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March 25th 2019

The Sad Club Sparkles

The Year 10-13 School Play, The Sad Club, was a stunning, fast paced insight to the trials and tribulations of teenage life. Filled with the angst of a 14 year old, interspersed with catchy songs and encasing powerful messages at its core, The Sad Club resonated with its audience: those of us that may have long seen the back of teenage life and so saw humour in self-recognition; those with teenage children who recognised the attitudes and behaviours; or those the age of the characters, who understood and related directly with the issues on show. 

From last year’s whole school production of Beauty and the Beast, this year saw the Drama Department take a much different approach. In the Autumn Term, Year 9 was showcased in the Shakespeare Festival. This term, the spotlight moved to Years 10 to 13, working on a play with National Theatre Connections.

One of the UK’s largest celebrations of youth theatre, National Theatre Connections’ plays are commissioned for and about young people, from some of the best contemporary playwrights, and performed by schools and youth theatre all over the UK and Ireland.   ‘The Sad Club’, written by Luke Barnes, with music by Adam Pleeth, is an honest portrayal of the problems teenagers face - trying to fit in, wishing they were someone else, dealing with parental expectation and much more.

Cobham Hall’s physical ensemble performance sparkled with clarity as the girls seamlessly filled multiple roles. At its core, the play’s heart was in its message of acceptance and understanding; learning to love yourself as you are, to be grateful for the simple things you take for granted that may be denied to others, to remember that appearances – especially those on social media – can be deceptive, and to appreciate everyone has their own troubles.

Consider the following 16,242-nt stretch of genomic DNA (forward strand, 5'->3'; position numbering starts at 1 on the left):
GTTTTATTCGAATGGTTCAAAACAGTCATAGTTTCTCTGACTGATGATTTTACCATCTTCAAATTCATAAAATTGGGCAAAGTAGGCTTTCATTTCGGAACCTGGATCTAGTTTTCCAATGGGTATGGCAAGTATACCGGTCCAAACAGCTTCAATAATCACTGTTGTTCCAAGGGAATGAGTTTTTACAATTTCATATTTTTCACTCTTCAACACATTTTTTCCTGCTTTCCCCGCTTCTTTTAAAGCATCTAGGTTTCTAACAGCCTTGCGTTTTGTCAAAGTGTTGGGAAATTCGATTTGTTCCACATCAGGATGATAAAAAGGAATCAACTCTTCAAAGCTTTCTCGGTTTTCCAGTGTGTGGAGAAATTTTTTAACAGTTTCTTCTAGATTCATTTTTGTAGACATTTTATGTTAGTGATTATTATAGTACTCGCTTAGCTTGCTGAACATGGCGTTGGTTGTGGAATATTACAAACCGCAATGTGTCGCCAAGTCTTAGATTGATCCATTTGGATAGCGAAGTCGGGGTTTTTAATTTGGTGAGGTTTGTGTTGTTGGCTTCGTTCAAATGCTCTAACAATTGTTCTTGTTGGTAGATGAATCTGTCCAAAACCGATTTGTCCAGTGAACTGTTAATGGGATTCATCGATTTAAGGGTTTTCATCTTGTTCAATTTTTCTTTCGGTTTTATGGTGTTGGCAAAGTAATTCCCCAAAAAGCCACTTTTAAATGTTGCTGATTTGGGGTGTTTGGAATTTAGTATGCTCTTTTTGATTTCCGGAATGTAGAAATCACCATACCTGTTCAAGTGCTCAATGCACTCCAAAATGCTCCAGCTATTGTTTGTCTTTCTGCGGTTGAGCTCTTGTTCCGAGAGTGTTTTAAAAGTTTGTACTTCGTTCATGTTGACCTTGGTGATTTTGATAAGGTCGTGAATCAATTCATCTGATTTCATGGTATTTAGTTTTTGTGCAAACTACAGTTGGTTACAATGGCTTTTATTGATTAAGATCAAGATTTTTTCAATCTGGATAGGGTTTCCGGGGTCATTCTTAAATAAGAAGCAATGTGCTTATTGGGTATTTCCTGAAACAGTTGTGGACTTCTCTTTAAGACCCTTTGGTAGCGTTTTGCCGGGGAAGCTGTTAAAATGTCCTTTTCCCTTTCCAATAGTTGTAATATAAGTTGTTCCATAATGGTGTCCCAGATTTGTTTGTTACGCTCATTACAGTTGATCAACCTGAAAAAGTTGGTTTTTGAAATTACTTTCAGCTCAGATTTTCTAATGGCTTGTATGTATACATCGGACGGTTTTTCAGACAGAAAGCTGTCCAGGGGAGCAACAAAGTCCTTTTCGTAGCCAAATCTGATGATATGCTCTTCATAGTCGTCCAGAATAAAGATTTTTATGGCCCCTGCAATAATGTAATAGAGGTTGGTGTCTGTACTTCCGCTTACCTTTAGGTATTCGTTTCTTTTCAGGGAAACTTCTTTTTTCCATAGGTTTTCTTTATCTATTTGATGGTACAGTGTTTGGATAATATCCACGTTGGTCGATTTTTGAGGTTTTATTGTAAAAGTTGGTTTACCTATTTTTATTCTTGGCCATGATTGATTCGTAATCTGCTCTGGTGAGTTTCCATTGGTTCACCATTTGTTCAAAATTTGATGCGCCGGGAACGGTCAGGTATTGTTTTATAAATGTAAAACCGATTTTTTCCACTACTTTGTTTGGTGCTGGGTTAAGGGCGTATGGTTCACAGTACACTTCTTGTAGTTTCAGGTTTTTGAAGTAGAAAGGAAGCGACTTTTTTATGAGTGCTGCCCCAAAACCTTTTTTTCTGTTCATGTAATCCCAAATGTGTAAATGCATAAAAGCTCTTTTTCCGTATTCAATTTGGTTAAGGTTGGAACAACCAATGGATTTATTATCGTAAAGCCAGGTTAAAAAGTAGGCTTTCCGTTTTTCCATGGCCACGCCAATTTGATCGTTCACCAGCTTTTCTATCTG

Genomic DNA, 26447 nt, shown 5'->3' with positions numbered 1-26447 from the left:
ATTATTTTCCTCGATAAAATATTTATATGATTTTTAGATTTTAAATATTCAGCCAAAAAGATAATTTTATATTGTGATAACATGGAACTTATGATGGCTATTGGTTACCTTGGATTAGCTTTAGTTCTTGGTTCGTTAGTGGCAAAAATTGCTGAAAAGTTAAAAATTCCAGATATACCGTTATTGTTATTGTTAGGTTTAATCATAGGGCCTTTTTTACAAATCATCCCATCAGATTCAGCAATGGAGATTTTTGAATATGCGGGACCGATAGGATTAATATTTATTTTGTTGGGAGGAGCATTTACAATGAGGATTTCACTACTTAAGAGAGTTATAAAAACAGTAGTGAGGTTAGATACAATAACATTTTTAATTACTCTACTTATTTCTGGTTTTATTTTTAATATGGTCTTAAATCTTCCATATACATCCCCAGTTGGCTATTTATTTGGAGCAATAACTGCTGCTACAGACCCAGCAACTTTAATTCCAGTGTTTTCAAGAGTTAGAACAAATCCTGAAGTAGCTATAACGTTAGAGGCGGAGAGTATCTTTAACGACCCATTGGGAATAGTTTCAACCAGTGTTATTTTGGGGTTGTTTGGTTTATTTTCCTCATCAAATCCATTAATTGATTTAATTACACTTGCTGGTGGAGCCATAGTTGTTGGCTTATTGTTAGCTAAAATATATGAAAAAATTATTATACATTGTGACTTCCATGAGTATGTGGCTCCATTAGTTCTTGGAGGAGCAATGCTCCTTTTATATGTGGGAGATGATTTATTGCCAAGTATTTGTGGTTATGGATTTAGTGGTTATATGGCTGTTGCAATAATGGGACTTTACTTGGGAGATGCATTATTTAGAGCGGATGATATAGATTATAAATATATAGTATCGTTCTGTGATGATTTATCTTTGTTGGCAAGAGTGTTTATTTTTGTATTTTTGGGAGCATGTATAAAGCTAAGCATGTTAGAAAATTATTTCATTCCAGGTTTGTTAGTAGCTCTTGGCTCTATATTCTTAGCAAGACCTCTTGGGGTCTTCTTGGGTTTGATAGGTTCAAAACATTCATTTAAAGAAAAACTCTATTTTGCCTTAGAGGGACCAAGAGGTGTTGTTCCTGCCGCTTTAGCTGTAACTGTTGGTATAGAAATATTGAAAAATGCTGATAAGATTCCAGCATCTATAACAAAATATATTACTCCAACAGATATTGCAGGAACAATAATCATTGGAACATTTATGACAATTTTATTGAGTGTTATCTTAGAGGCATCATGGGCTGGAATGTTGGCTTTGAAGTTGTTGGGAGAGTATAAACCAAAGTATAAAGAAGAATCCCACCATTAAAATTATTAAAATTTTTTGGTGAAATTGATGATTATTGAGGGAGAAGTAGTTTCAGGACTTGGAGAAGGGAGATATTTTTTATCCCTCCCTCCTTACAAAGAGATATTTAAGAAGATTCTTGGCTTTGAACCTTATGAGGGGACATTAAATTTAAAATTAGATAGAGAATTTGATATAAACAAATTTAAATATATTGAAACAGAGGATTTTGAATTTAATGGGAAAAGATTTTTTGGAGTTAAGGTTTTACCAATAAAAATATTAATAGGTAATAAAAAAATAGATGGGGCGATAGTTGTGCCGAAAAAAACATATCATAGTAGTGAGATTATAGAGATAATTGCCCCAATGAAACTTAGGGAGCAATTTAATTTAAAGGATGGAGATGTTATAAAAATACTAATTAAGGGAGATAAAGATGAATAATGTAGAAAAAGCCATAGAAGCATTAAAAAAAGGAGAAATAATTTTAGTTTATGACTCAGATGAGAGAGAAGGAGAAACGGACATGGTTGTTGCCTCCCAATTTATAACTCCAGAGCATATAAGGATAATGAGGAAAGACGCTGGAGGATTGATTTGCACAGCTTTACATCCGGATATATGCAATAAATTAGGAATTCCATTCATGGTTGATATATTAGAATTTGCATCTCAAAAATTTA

Director and Drama Teacher Ms Gorman said afterwards, “This was a challenging production because I knew I would like to be ambitious and create an ensemble to support the different story lines, as well as get the students to sing and dance!  Initially this was very strange for the girls and the rehearsals were exhausting – when you’re on Stage the whole time there is no down time! Soon the cast began to relish the energy of the ensemble and they connected so well as a performance group, respectful and supportive of each other.  All performances were incredibly accomplished and they responded so positively to the material as it was so relevant to them.”

If you missed the opportunity to see the production in school, then you are in luck. In 2019, National Theatre Connections is working with over 300 youth theatre and schools to stage ten newly commissioned plays. All the companies will transfer their production to a Connections Partner Theatre – ours is the Marlowe Theatre, Canterbury where girls will be joining other local schools & Theatre Companies as they each stage their production in the Marlowe Studio on Friday 10th May, at 6.30pm. We look forward to seeing you there!

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